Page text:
The best safety feature of your vehicle…is you!
Over the past number of years we’ve seen a growth in safety features placed in passenger vehicles. Starting with seatbelts, we’ve also seen airbags, side impact beams, and crumple zones added as vehicle safety features. One of the best safety features seems to be forgotten when people discuss what makes their vehicle safer than other vehicles; the driver.
To some people, they expect the vehicle to protect them, regardless of what they may do while driving. That’s not always the case. There are just some crashes that injure people enough that they may not survive, despite what safety features the vehicle may have.
Drivers should always be watching for the unexpected and expect it. I guess there’s no unexpected then, is there? In order to spot risks and potential problems, you need to look at least two blocks ahead. That’s approximately 12 to 15 seconds from where you currently are. This will give you time to see problems, time to think of what to do about it and then time to respond. Make sense so far?
Since problems don’t always come from the opposite direction, you should also look to the sides; building to building really. This gives you more time to see drivers, pedestrians and cyclists coming from those areas thus, giving you more time to respond to them.
Finally, drivers need to check their mirrors more regularly. In almost 3 decades that I’ve been involved with road safety, I’ve realized drivers either fail to check their mirrors often enough or do it out of habit without actually realizing if a risk was approaching from behind.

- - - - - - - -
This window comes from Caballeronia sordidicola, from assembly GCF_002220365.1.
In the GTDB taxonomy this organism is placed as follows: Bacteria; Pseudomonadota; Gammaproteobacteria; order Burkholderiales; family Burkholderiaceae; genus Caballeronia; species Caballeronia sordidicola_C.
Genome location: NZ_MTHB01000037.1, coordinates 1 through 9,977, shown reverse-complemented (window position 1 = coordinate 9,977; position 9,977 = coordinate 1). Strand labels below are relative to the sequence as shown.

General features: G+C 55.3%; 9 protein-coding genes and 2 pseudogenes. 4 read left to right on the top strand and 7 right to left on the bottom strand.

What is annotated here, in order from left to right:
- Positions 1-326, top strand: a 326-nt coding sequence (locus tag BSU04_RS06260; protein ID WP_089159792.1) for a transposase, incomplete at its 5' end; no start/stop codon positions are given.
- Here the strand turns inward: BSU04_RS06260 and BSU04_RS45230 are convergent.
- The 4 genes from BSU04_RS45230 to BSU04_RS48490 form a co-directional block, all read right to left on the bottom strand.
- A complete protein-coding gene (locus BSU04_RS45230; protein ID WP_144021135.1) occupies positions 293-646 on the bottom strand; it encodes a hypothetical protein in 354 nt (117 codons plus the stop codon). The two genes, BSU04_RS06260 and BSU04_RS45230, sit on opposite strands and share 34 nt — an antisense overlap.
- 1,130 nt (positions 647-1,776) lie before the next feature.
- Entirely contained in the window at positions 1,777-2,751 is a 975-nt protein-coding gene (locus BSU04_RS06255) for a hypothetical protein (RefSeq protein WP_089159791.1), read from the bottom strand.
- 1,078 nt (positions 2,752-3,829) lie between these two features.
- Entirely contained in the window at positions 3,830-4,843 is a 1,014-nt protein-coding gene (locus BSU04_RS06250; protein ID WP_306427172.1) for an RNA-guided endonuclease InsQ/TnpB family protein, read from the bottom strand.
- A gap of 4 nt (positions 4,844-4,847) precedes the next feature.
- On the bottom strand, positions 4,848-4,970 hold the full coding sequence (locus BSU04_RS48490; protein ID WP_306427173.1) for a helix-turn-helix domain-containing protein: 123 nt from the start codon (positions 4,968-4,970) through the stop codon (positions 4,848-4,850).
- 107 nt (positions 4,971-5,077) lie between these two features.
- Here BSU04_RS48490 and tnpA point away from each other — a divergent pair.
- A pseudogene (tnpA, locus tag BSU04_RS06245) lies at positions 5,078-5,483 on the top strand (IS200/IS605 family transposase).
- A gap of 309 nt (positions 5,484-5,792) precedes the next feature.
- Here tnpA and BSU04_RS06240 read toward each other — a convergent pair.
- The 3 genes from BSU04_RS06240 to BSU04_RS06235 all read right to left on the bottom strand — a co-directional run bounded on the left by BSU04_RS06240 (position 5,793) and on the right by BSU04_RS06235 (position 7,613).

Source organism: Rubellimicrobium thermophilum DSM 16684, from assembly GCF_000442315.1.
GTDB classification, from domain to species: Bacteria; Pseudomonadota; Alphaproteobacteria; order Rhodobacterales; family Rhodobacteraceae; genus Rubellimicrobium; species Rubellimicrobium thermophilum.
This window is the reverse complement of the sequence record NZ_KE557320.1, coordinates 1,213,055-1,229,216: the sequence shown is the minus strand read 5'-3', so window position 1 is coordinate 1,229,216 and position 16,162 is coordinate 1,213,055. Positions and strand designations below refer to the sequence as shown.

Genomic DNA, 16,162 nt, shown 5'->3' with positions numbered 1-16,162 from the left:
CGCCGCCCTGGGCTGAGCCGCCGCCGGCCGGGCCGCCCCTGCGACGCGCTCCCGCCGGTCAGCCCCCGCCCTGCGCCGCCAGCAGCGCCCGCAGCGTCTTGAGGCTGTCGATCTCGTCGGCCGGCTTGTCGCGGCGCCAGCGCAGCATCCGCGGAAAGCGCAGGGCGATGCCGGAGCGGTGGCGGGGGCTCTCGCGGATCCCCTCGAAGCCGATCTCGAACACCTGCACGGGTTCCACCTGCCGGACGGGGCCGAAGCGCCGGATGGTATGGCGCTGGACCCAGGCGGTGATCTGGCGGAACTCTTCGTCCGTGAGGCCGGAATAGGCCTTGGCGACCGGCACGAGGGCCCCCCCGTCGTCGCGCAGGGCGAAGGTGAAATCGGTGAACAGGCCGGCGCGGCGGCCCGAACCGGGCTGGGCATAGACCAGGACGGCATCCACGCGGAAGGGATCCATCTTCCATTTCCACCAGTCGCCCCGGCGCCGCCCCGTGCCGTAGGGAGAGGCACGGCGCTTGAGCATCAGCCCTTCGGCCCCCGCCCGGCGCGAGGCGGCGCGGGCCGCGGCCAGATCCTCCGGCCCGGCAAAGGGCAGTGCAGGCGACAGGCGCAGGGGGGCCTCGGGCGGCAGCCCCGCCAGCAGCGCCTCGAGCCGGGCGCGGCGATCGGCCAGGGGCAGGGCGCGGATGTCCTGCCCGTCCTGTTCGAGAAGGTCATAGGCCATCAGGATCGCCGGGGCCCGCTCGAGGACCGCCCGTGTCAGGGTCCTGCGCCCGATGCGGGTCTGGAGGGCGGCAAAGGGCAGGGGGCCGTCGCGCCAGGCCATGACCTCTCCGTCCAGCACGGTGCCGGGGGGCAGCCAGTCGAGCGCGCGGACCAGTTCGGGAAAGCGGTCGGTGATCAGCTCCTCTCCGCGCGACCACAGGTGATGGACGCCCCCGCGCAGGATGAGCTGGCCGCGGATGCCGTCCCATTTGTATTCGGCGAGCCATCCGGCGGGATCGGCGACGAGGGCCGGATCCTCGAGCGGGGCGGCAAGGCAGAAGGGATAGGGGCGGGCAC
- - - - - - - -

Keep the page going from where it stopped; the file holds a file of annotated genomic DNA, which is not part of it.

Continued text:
The bottom line is, you’ll never respond to something you never noticed. And if you hadn’t noticed it, you can’t always rely upon your vehicle’s safety features to protect you and your passengers. So what can you do?
Once you’ve learned where to look and have made that into a habit while driving, sitting in the correct seating position gives you a fighting chance. Having two hands on the steering wheel is necessary, not just to steer, but in case of mechanical failure and the vehicle makes a sudden swerve to the side. It also helps you react quicker to a sudden problem.
Remove any distractions you may have in the vehicle. Social media and police have been telling you that for a long time, so why not do it? Put your attention on the driving task and not on anything else, including conversations with passengers. Since you need to use your eyes so much while driving, you need to ensure you aren’t distracted from looking where you should because of a distraction.
The final way to ensure you remain the best safety feature of your vehicle is how you position your vehicle in traffic. Many drivers trust the drivers near them won’t screw up. Sorry to tell you, but they do screw up and you know it. To give yourself room to avoid problems, avoid driving next to other vehicles. Drive beside space. In heavy traffic where that may be more difficult, leave extra space in front. You need to have an escape in case of trouble, so always think about where you could go. This would include a driveway, another lane, up the curb, front lawn, etc.
Despite how many safety features your vehicle may have, you’re the best one for the job of keeping you, your passengers and other road users safe. I hope you’re up for the job because you don’t really have much of a choice.
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